Confessions Of A Woman With A Rare Disease And Without Health Insurance

I remember a time when my mother had to literally take permission to step out of the house or to buy even the most basic household items. Women in India have come a long way since then. Today, women are more socially empowered and financially independent. By and large, male members are not the only earning hands in the family. I belong to one such household. We may be earning as much as the men in the family but it does not really mean that we are the ‘bread-earners’. We tend to put ourselves second to our family.

I am a manager with a leading marketing agency. While juggling between work and home, giving time to my health felt like a guilty pleasure. Why so? Because my family’s health was the top priority and mine never really mattered.

I had been ignoring a ringing sensation in my ear for almost six months. Facial numbness and difficulty in hearing and swallowing had become an everyday thing until the day I fainted at work. My employer took me to the nearest Apollo hospital and after a series of consultations and visits, I was diagnosed with a rare condition called acoustic neuroma. It was a critical illness that could destroy the rest of my life. I stood there wondering how could this happen to me? My life almost came to a standstill.

I had to take a break from work. My five-year-old child had to be taken care of by my 75-year-old mother-in-law. My husband’s income alone wasn’t enough to run the house as smoothly as we had done together. Most importantly, we couldn’t afford the medical bills. My employment insurance did help me get through the initial phase of my treatment, but it obviously couldn’t have covered the entire cost.

I was devastated by the thought that my five-year-old wouldn’t grow under the care of her mother.

Fast forward to this date, I have been cured and I lead a normal life. Thanks to the high prices of land and a personal loan, we sold an ancestral property and availed a loan to compensate for my treatment.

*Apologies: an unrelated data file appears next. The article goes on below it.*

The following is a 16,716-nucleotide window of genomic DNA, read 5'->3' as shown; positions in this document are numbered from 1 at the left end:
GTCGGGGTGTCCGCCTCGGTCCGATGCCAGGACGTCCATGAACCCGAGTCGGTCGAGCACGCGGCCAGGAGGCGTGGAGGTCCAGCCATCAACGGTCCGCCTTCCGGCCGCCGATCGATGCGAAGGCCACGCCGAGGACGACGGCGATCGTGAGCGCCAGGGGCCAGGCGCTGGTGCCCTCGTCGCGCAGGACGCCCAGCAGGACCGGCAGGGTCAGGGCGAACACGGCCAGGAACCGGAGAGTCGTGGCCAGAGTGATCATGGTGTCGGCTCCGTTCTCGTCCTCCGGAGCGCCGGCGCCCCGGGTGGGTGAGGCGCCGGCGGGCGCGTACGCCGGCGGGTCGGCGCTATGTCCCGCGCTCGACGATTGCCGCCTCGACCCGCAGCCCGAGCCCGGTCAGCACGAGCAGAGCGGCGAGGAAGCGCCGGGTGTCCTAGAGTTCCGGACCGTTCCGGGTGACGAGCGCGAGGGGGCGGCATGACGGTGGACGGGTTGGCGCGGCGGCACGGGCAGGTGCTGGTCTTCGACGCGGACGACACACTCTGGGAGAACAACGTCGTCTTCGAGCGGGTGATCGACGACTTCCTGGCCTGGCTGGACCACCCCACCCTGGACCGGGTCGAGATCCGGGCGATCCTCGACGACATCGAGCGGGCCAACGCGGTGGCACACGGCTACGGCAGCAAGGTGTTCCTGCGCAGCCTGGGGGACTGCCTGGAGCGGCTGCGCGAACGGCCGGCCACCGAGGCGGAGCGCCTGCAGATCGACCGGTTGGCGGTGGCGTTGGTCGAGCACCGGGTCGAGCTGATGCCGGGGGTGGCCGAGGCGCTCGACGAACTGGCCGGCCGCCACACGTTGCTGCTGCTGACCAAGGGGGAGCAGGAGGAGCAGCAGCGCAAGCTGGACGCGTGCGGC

But it left a scar in me. All the moments of carelessness flashed through my eyes while I lay on the operation theatre on a dewy morning of November, 2010. We had to pay a heavy price for my negligence towards health. We also realised the importance of health insurance.

It took me multiple blows to understand the real importance of health insurance.

  • The time when I fell from the stairs and had to spend my savings of six months from a small job to pay for multiple fractures.
  • The time when I was pregnant with my first child and had to bear the entire cost on my own because my husband had to pay for two senior citizens in the family and their medical bills.
  • All those times when I was spending an inscrutable amount of money on my diabetes.

It was my fault. I was callous and aware, yet ignorant. It took a life threating disease to bring me to terms with the fact that women have radically higher lifetime medical expenses than men do, about one-third higher, on average, so it is more important to plan health insurance. The deeper I thought, the worse I felt. As a married working woman, I’ve always had a plethora of responsibilities. But I never realised that smart financial planning can help me secure my family’s, as well as my life, against uncertainties that may affect even our financial status. By not paying attention to my health and needs, I was not only complicating my life but also my family’s life.

We invest in areas of our lives that are important to us. We invest in our education, in our talents, in our families, and in our homes. Since we need our health to take advantage of the great things we love, it is important that we also invest in our health. Moreover, health insurance is a vehicle that can be used for savings as well as investments, if that helps you get one.

I urge all the women out there to please get insured. The reason I am still struggling with loans and financial liabilities is my lack of health insurance. I could have provided a better life to my child, and my husband could have saved more, if I had health insurance – more precisely, adequate health insurance. Make sure that you have health insurance that will cover for the care you need, when you need it, and at a price you can afford!

This is the story of my mother. I witnessed her story as the above-mentioned five-year-old daughter, so I know for real the struggles she had to face. I made sure I had health insurance as soon as I received my first salary and it was my mother who encouraged me to do so. She does not want her daughter to be the person she was – careless and sacrificing towards her health.

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